This week has been particularly busy with three full days of interviews and appointments, I've tried really hard to give something back to the younger people in my area by organising some presentations at local schools, visiting my old primary school where I went for a year at the age of 10. It was so amusing going back to Ropley School and seeing quite how its changed, the secretary, Mrs Price, is still there and very kindly showed me my excerpt from the year book of 1986 along with a very embarrassing picture which the children all laughed at as only they can!

My 20 minute presentation told them all about last year's project Afritrex along with a little glimpse of what the Island Caretaker role will involve over the coming six months. Its amazing how different and almost nerve-racking it is presenting to 100 children....but they listened like mice and ooo'ed and ahh'ed in the right places as I showed them pictures of the African wildlife. A very rewarding experience all round.

On a bit of a roll I repeated the presentation to Liss Junior School this week, but this time there was the added pressure of addressing 250 children whilst being filmed by a French TV crew from the TV1 channel. It doesn't get much tougher than this.

Nicholas and Arnaud are filming a short feature for a current affairs program which goes out late in July and for their take on the story had me swimming in the Solent, chatting with friends Paul and Rachel over dinner and even came with me as I recorded the voice-overs for a BBC program called Inside Out, which I guest presented and goes out in September. Its been a busy week.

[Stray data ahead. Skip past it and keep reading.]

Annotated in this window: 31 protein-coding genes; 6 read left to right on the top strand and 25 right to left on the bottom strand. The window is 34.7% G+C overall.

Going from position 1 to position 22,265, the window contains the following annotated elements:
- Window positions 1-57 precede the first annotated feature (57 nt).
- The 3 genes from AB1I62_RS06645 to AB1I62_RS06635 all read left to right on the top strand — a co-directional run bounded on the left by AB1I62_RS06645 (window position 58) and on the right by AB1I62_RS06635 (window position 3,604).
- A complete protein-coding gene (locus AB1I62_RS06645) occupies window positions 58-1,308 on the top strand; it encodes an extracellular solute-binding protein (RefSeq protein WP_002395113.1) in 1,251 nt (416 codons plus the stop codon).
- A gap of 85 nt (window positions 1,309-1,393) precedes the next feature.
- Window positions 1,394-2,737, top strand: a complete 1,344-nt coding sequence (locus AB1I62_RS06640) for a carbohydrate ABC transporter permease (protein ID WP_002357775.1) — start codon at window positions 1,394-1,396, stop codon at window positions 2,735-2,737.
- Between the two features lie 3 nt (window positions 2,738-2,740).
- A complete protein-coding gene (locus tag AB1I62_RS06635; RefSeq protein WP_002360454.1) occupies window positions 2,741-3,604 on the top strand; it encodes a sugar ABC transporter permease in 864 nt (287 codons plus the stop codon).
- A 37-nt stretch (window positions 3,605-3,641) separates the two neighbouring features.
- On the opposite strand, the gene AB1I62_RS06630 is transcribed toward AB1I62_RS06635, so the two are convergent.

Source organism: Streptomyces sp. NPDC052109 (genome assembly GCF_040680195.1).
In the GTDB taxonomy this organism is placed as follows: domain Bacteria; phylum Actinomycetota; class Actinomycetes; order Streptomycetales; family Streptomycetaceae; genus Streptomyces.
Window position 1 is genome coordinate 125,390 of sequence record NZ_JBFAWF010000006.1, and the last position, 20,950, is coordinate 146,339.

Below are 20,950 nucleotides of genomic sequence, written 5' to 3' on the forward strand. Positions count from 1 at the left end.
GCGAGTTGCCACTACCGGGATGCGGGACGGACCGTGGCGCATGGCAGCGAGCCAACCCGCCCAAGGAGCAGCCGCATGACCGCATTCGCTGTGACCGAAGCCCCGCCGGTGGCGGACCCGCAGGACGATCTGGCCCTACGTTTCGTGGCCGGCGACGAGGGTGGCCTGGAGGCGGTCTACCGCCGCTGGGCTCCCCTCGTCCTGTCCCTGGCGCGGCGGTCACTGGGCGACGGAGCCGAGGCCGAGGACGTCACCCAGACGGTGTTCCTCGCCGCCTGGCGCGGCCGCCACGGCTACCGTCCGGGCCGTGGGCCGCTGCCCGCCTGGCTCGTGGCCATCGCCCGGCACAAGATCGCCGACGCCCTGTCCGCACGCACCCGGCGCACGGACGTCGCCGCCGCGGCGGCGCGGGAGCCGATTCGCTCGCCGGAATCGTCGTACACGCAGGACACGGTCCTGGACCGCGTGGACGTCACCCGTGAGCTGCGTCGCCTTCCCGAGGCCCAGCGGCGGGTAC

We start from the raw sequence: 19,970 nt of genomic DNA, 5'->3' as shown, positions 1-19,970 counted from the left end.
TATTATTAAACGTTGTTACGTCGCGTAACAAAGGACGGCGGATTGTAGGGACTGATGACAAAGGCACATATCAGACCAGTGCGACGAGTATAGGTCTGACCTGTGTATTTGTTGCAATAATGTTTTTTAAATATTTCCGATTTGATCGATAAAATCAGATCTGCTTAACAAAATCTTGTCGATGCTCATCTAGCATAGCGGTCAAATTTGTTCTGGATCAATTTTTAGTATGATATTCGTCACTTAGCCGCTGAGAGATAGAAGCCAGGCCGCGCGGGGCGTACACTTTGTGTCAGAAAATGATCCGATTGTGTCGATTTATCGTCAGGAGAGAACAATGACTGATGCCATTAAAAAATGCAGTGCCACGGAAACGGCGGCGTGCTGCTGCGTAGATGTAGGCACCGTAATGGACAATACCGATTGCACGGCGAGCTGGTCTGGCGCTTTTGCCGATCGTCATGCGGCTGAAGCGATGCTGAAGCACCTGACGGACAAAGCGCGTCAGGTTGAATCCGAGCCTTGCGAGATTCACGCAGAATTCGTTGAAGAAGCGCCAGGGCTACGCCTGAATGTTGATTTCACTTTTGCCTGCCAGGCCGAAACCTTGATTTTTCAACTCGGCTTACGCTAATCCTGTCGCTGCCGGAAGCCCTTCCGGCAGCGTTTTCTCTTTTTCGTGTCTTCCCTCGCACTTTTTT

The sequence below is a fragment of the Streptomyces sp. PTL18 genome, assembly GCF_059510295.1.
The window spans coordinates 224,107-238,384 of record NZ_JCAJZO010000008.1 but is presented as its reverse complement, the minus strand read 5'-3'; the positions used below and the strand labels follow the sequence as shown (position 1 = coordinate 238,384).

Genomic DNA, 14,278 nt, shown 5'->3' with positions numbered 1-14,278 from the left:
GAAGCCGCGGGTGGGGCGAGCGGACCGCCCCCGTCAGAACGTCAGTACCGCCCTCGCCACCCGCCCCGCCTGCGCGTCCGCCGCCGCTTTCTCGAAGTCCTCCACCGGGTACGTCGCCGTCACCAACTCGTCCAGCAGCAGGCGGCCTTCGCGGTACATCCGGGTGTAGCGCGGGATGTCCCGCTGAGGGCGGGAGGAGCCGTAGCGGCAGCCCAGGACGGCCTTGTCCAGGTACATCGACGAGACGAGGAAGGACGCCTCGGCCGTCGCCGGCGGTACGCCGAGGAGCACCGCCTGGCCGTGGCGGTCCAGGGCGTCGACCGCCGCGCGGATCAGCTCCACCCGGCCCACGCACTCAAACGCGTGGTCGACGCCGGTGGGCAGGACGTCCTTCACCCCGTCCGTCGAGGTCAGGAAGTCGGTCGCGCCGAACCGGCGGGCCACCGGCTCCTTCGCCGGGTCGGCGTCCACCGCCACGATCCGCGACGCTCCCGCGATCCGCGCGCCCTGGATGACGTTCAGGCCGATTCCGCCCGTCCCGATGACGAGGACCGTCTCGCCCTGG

I have to mention another local adventurer from the Petersfield area where I live, Tom Heal who together with his good friend Will Smith who leave the UK at the end of the year in an attempt to become the youngest team ever to row an ocean. Find out more and support them at http://www.atlanticrowyt.co.uk/

We spent an amusing hour together having some photos taken for Life in Petersfield magazine around the lake in our fantastic home town! Best of luck to them both with their fundraising and training. Arghhh hours on the rowing machine - my least favourite item in the gym.

Being my final weekend in the UK I've organised another farewell party at the Mill Tavern, which people are welcome along to if your in the area, and then the countdown really is on....

In a week's time I'll be flying out to Brisbane to start a new job


Wednesday 10 June 2009

The Lowe Alpine Mountain Marathon

Finally today the legs work again....

I thought I'd try another discipline of marathon running and jumped at the chance, back in February, to enter the L.A.M.M. my first real adventure race which involved two days of orienteering through the wilds of Scotland with my old friend Bryan Smith.

This sort of racing is totally different from a conventional marathon and a whole lot harder on the mind and body than I expected, but also incredibly good fun to be involved with.

It's known as the Connoisseurs Marathon for a number of reasons; you enter as a team of two and carry all of your camping kit, food, water and clothing which is needed to take on the Highlands of Scotland in the summer (read as 'wet and windy), don't know anything about the location of the event until 36hrs before it starts apart from "3 to 4 hours north of Glasgow", don't know anything about the course until you're handed a map and some co-ordinates and have to run it up, down and over some of the highest mountains in the area.